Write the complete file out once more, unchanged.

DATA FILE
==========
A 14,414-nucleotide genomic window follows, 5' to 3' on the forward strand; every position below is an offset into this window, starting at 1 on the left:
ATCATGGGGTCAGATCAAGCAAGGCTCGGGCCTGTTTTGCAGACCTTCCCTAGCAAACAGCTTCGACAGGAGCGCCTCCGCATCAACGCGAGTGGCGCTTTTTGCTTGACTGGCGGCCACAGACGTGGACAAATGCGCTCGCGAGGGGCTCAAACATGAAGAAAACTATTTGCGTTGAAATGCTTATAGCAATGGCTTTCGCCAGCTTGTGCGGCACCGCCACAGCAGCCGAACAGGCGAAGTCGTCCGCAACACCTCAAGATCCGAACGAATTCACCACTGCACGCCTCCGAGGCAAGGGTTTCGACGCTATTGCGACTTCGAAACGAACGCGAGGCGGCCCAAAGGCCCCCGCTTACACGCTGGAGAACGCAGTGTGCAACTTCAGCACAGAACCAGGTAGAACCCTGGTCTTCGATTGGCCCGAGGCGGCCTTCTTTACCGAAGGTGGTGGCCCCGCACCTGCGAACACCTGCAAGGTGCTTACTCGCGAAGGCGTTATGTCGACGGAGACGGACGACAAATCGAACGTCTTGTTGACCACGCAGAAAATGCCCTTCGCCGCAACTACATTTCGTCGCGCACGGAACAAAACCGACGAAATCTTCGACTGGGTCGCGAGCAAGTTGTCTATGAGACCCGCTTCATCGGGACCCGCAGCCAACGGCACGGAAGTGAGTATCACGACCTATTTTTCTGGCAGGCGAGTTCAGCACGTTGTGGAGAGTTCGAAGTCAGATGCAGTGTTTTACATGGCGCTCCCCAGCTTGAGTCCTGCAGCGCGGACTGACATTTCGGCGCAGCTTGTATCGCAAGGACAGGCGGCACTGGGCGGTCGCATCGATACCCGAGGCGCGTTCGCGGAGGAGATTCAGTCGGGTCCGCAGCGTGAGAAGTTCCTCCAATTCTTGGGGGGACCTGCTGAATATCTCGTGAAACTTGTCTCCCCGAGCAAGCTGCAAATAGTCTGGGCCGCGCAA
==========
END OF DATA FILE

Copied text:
A 14,414-nucleotide genomic window follows, 5' to 3' on the forward strand; every position below is an offset into this window, starting at 1 on the left:
ATCATGGGGTCAGATCAAGCAAGGCTCGGGCCTGTTTTGCAGACCTTCCCTAGCAAACAGCTTCGACAGGAGCGCCTCCGCATCAACGCGAGTGGCGCTTTTTGCTTGACTGGCGGCCACAGACGTGGACAAATGCGCTCGCGAGGGGCTCAAACATGAAGAAAACTATTTGCGTTGAAATGCTTATAGCAATGGCTTTCGCCAGCTTGTGCGGCACCGCCACAGCAGCCGAACAGGCGAAGTCGTCCGCAACACCTCAAGATCCGAACGAATTCACCACTGCACGCCTCCGAGGCAAGGGTTTCGACGCTATTGCGACTTCGAAACGAACGCGAGGCGGCCCAAAGGCCCCCGCTTACACGCTGGAGAACGCAGTGTGCAACTTCAGCACAGAACCAGGTAGAACCCTGGTCTTCGATTGGCCCGAGGCGGCCTTCTTTACCGAAGGTGGTGGCCCCGCACCTGCGAACACCTGCAAGGTGCTTACTCGCGAAGGCGTTATGTCGACGGAGACGGACGACAAATCGAACGTCTTGTTGACCACGCAGAAAATGCCCTTCGCCGCAACTACATTTCGTCGCGCACGGAACAAAACCGACGAAATCTTCGACTGGGTCGCGAGCAAGTTGTCTATGAGACCCGCTTCATCGGGACCCGCAGCCAACGGCACGGAAGTGAGTATCACGACCTATTTTTCTGGCAGGCGAGTTCAGCACGTTGTGGAGAGTTCGAAGTCAGATGCAGTGTTTTACATGGCGCTCCCCAGCTTGAGTCCTGCAGCGCGGACTGACATTTCGGCGCAGCTTGTATCGCAAGGACAGGCGGCACTGGGCGGTCGCATCGATACCCGAGGCGCGTTCGCGGAGGAGATTCAGTCGGGTCCGCAGCGTGAGAAGTTCCTCCAATTCTTGGGGGGACCTGCTGAATATCTCGTGAAACTTGTCTCCCCGAGCAAGCTGCAAATAGTCTGGGCCGCGCAA